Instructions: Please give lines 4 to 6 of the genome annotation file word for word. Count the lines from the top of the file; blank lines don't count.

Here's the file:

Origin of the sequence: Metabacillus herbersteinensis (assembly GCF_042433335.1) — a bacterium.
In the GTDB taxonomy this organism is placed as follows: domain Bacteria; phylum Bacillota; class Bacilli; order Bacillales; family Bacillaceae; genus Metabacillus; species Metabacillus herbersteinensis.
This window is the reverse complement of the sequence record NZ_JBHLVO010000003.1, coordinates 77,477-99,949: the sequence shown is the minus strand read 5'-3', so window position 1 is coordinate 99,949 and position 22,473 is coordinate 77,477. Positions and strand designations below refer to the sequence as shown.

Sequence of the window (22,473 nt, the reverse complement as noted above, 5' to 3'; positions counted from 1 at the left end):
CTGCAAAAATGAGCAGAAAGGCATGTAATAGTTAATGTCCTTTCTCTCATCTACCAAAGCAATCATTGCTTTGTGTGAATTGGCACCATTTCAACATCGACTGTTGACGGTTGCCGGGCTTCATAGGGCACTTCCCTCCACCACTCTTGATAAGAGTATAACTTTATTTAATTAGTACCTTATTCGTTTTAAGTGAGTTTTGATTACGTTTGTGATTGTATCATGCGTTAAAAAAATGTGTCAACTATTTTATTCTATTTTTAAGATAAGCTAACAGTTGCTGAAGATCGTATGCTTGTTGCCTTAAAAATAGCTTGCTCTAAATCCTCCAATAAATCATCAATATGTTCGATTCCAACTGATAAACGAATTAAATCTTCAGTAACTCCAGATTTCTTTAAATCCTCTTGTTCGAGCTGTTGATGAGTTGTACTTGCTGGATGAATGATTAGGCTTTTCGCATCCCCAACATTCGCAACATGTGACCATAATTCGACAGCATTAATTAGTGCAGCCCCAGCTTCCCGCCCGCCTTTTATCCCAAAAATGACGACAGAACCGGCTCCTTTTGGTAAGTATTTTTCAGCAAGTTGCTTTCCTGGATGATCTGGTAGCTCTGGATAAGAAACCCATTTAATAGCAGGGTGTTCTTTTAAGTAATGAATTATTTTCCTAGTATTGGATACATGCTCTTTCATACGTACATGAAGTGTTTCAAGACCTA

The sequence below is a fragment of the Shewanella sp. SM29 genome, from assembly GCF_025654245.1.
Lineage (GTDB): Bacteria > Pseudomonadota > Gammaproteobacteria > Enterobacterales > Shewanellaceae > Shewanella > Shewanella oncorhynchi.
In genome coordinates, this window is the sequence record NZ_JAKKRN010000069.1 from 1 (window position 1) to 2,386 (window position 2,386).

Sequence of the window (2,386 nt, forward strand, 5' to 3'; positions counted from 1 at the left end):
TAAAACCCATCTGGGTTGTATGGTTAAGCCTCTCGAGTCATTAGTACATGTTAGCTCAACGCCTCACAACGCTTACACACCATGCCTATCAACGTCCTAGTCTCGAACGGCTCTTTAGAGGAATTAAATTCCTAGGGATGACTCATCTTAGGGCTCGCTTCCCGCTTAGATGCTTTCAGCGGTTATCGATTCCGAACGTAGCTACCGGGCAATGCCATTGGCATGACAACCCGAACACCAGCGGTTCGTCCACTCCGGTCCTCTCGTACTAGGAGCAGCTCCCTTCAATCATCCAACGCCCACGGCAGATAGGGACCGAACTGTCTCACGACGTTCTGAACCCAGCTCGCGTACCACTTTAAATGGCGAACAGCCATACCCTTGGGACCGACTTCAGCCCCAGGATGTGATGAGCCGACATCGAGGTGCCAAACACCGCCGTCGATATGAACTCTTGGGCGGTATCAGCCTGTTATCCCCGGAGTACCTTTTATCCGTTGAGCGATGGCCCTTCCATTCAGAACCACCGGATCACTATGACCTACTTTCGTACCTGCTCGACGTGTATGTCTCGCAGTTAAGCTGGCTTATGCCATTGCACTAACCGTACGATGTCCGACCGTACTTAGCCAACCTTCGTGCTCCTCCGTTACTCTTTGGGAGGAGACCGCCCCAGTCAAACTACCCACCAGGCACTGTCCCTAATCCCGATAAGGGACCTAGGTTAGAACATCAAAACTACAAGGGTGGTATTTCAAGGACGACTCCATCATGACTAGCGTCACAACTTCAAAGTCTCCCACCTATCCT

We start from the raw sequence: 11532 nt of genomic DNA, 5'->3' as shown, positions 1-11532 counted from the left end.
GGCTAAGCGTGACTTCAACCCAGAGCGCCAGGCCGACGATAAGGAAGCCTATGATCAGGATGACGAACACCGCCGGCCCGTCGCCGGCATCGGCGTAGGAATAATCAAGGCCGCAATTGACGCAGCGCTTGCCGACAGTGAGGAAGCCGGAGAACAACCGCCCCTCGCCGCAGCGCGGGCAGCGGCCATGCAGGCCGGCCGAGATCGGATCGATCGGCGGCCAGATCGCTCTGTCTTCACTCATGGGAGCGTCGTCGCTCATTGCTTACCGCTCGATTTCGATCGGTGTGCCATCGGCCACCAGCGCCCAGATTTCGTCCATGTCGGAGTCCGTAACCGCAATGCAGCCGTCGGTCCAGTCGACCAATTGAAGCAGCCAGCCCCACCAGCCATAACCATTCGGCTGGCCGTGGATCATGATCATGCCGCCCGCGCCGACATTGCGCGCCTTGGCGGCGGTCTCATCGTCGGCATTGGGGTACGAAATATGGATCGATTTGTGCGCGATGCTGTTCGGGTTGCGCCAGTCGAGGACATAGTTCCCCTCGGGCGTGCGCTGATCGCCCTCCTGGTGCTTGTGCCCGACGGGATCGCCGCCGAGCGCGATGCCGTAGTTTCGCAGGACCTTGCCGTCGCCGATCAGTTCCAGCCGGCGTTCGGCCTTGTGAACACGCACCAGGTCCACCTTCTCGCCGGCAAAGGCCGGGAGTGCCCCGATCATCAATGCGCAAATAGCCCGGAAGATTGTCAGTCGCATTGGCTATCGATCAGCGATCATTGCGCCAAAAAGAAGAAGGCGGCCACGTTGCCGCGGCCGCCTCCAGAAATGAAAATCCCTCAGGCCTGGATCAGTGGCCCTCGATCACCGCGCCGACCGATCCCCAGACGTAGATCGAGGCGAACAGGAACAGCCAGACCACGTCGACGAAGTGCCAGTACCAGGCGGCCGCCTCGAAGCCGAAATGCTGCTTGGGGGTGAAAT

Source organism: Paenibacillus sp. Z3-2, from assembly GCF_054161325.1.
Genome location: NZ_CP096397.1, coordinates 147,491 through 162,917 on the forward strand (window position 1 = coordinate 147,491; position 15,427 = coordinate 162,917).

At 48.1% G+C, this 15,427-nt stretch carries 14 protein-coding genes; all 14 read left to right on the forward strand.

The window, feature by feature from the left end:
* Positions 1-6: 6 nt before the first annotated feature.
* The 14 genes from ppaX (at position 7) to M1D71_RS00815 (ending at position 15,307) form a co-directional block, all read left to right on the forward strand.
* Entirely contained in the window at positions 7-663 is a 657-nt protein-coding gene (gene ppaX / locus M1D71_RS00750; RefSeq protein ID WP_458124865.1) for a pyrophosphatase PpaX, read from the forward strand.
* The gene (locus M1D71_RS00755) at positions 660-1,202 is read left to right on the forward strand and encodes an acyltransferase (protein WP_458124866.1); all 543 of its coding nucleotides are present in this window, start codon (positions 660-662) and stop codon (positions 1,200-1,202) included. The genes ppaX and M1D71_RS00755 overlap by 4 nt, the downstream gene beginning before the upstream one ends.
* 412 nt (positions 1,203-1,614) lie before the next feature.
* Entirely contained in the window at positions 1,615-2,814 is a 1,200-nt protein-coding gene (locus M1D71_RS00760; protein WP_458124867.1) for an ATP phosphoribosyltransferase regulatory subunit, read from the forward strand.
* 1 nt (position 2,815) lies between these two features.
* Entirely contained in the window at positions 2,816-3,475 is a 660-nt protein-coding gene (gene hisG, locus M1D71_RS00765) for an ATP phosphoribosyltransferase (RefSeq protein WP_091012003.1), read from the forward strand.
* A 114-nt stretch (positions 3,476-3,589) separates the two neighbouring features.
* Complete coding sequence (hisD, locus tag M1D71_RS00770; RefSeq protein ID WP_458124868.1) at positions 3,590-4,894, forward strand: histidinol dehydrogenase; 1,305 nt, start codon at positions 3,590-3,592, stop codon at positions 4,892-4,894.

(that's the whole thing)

Sequence of the window (22,473 nt, the reverse complement as noted above, 5' to 3'; positions counted from 1 at the left end):
CTGCAAAAATGAGCAGAAAGGCATGTAATAGTTAATGTCCTTTCTCTCATCTACCAAAGCAATCATTGCTTTGTGTGAATTGGCACCATTTCAACATCGACTGTTGACGGTTGCCGGGCTTCATAGGGCACTTCCCTCCACCACTCTTGATAAGAGTATAACTTTATTTAATTAGTACCTTATTCGTTTTAAGTGAGTTTTGATTACGTTTGTGATTGTATCATGCGTTAAAAAAATGTGTCAACTATTTTATTCTATTTTTAAGATAAGCTAACAGTTGCTGAAGATCGTATGCTTGTTGCCTTAAAAATAGCTTGCTCTAAATCCTCCAATAAATCATCAATATGTTCGATTCCAACTGATAAACGAATTAAATCTTCAGTAACTCCAGATTTCTTTAAATCCTCTTGTTCGAGCTGTTGATGAGTTGTACTTGCTGGATGAATGATTAGGCTTTTCGCATCCCCAACATTCGCAACATGTGACCATAATTCGACAGCATTAATTAGTGCAGCCCCAGCTTCCCGCCCGCCTTTTATCCCAAAAATGACGACAGAACCGGCTCCTTTTGGTAAGTATTTTTCAGCAAGTTGCTTTCCTGGATGATCTGGTAGCTCTGGATAAGAAACCCATTTAATAGCAGGGTGTTCTTTTAAGTAATGAATTATTTTCCTAGTATTGGATACATGCTCTTTCATACGTACATGAAGTGTTTCAAGACCTA

The sequence below is a fragment of the Shewanella sp. SM29 genome, from assembly GCF_025654245.1.